Hopefully my friends, I can get back to some more construction articles on the 1/3 CASE in the upcoming months. I have several in rough draft with pictures. Have a great Thanksgiving. Salute, Larry:wave:
 

Attachments

Case Place

Subscriber
Age
74
Last Subscription Date
07/14/2019
Been working on the sawmill and getting it ready for the up coming season. Our first show is March 20 & 21. The carriage was totally dismantled, cleaned and oiled. Doing so allowed me to paint the ledger wheel components I made many moons ago. For you sawyers, I do have a question. The graduations on a ledger wheel/board, do they represent the thickness of the piece that is being cut off or what the thickness is of the piece that is still left on the carriage:shrug: The ledger wheel that I have was modeled after a set-up that is on the sawmill at the Silk Hope, NC facilities. There is a nice brass band going around the perimeter of the wheel with lots of numbers on it. I failed to ask the fellows what it was all about when I took my pictures.:bonk: Thanks for the help. Salute, Larry:wave:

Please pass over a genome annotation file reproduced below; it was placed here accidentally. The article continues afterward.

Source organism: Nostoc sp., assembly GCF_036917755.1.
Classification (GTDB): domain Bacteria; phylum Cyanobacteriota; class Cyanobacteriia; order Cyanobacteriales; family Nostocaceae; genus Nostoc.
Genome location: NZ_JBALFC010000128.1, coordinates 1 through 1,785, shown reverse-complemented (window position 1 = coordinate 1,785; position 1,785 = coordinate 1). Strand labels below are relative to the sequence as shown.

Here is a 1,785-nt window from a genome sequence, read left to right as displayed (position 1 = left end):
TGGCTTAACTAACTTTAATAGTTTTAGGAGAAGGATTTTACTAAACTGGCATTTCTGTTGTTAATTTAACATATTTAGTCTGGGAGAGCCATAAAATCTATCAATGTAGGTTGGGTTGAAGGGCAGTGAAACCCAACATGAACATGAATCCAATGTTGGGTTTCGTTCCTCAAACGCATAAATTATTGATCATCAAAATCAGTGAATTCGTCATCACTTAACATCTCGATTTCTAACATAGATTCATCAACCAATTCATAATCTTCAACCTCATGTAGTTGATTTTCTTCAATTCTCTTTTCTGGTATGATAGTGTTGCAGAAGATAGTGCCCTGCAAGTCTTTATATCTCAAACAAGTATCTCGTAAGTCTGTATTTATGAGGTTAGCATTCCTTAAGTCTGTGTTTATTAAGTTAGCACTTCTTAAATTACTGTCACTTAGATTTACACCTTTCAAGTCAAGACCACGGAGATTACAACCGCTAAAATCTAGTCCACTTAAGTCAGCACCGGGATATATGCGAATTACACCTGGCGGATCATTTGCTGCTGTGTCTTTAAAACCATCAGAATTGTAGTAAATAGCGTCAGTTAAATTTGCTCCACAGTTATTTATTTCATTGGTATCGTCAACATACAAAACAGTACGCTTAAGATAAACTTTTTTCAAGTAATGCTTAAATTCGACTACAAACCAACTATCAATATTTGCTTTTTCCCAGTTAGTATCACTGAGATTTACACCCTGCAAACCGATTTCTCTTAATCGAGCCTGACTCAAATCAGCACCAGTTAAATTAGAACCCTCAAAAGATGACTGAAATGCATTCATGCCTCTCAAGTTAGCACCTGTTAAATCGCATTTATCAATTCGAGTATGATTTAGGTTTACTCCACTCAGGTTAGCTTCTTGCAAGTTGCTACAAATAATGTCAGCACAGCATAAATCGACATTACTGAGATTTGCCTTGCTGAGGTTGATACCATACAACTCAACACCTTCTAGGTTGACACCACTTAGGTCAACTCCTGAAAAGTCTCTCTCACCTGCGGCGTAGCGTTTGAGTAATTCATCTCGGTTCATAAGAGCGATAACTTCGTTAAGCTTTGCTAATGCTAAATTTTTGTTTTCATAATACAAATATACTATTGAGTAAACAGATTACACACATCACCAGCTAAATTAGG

Attachments

Case Place

Subscriber
Age
74
Last Subscription Date
07/14/2019
After working on the carriage, I moved on to hopefully improving the saw dust drag chain. I had been using the typical bicycle chain, but it tends to get loaded up to much with the sawdust and the chain has to be kept in perfect alignment with the idler pulley hanging on the out rigger post. The speed of the chain was a little too slow and the flat belt was too slack. So I mounted a jack shaft under the husk frame with "V" belt sheaves. This will give me the opportunity to adjust the chain speed as needed. I still have a flat belt from the jack shaft to the worm gear drive for the chain drive sprocket. Then I have gone to a #35 square link detachable chain. I welded a small piece of steel to every 6th link to act as a paddle to drag sawdust from under the saw. My son Jason was so thrilled that he could furnish me with the drive and idler sprockets for the square chain. Ever since I built the mill, I have incorporated a 45 pound flywheel on the mandrel jack shaft. There was a long discussion about the pros and cons of a flywheel associated with a sawmill on "Bakermaker" 1/2 scale sawmill thread. It only stands to reason to eliminate the flywheel. So my sawmill is now 45 pounds lighter.